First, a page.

“They are and always have been one of the cleanest burning and fuel efficient diesel engines, which is one of the main reasons why the NSW Government, at great cost to the public purse, replaced all the Detroit and Rolls Royce engines with Cummins on all diesel railcars”. 

Tim Elderton, Managing Director, Lithgow Railway Workshop

Due to the fact that the track is level with only one small curve, the train can run on a minimal amount of energy with the engine idle most of the time. During diesel operation, with a capacity of 100 seated passengers the train would use only 3.2 litres of fuel for the 6km return journey. This is less than a Sydney bus with a capacity of 50 seated passengers*. The vast majority of buses run on diesel fuel.

fuel consumption graph

This graph compares the fuel consumption per 3km passenger journey for a range of vehicular transport modes.

* Information from Transport for NSW.

Use of resources

Whilst Ewingsdale Road experiences traffic gridlock, the 120 year old 40 metre wide rail corridor running parallel to the Byron coast laid fallow for 13 years. BBRC revitalised this historically significant railway line, making it once again an important transport corridor. With the support of Lithgow Railway Workshop BBRC fully restored to heritage status a train that had been out of action for twenty-five years, bringing it back to life. In addition BBRC restored the state owned railway infrastructure to its former standard suitable for operating trains.


Possible future opportunities

Rail Trail

The rail corridor is typically 40 metres wide throughout. There is ample room to provide a Rail Trail and cycle path within the rail corridor and clear of the operating rail line. BBRC has a non-exclusive licence to use the rail corridor and operate trains. Transport for NSW can licence other parties including a Rail Trail or other rail operators to also use the rail corridor. The refurbishment of the Belongil Creek rail bridge has accommodated the option to simply attach a pedestrian or cycleway gantry to the existing structure in the future. BBRC has worked with and will continue to work with the Northern Rivers Rail Trail organisation in accommodating their objective of delivering a cycle way within the same corridor.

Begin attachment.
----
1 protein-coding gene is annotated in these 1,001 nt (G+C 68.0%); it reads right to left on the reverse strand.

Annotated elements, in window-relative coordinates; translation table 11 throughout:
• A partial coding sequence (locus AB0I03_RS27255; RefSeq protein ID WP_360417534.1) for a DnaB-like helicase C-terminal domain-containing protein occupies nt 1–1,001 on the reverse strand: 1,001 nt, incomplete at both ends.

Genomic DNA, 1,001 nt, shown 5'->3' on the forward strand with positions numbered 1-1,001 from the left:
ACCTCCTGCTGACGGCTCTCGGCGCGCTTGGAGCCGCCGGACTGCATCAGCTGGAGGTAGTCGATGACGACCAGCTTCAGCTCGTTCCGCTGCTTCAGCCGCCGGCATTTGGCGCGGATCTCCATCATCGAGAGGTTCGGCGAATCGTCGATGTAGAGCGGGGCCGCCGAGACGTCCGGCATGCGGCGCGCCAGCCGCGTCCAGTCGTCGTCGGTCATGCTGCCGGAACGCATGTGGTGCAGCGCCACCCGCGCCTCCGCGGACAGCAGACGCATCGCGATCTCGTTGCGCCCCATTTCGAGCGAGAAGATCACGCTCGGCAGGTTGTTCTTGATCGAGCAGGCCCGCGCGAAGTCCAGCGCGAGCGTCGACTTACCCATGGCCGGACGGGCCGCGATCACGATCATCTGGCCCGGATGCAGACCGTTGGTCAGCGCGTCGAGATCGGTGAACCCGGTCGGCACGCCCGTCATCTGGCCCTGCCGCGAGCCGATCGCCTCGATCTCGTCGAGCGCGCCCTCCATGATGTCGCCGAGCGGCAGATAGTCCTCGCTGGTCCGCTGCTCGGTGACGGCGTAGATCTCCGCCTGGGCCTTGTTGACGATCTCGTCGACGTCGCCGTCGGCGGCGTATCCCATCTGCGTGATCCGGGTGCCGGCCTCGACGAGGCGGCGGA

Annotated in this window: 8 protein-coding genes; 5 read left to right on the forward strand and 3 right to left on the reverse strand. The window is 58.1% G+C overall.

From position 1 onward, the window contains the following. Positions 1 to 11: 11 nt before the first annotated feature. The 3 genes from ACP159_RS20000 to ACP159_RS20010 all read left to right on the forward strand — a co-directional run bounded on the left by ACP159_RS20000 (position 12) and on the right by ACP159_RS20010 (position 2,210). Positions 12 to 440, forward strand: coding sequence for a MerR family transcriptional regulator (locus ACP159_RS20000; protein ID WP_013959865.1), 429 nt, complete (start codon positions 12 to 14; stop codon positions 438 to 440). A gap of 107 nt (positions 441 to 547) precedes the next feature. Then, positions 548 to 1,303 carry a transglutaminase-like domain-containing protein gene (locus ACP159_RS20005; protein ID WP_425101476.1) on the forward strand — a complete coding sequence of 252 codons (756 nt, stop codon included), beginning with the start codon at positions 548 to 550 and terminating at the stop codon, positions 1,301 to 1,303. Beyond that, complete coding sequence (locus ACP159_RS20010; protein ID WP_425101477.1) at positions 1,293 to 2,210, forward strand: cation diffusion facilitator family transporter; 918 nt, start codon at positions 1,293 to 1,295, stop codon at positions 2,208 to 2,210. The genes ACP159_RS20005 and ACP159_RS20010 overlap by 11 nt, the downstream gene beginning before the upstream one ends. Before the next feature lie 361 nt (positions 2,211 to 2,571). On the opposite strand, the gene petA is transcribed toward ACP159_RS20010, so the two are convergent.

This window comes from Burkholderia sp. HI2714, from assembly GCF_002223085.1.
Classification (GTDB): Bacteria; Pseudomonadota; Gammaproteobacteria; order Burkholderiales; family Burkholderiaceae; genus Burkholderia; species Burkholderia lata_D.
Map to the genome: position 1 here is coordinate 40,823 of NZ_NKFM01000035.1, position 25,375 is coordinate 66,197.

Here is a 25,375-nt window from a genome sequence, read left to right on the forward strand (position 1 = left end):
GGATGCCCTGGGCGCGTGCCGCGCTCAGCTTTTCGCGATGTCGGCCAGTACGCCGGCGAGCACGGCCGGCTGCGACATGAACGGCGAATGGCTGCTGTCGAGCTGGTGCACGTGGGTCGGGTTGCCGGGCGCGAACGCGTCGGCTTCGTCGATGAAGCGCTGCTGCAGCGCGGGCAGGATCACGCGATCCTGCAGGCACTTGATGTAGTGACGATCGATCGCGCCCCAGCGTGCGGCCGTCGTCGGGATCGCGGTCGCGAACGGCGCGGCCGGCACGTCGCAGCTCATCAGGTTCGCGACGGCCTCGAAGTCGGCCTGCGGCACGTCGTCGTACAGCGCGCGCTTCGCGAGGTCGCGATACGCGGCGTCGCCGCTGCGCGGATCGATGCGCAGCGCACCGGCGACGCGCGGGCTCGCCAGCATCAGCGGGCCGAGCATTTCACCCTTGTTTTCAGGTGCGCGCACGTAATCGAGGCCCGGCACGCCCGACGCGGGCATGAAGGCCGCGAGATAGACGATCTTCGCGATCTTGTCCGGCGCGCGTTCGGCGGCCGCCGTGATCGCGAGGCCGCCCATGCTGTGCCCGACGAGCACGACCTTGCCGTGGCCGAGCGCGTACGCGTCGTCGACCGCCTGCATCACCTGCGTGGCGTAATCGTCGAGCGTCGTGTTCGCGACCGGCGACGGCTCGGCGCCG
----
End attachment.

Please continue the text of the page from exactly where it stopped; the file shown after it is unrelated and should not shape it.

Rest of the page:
Park and ride

To further reduce cars on Ewingsdale Road BBRC supports Byron Shire Council’s intent to establish a dedicated park and ride facility west of Bayshore Drive (toward the highway) or on any number of other appropriate sites along the rail corridor. Such a facility could very simply integrate with the existing operation of the train service and would provide enormous social, economic and environmental benefits to the Byron shire.

Extending the service

From the outset Byron Bay Railroad Company has supported an extended train service along this branch line and is hopeful that this project will be a catalyst for possible future service extensions. BBRC’s focus, however, is to make this 3km section of line operational and cost neutral.


02 8123 2130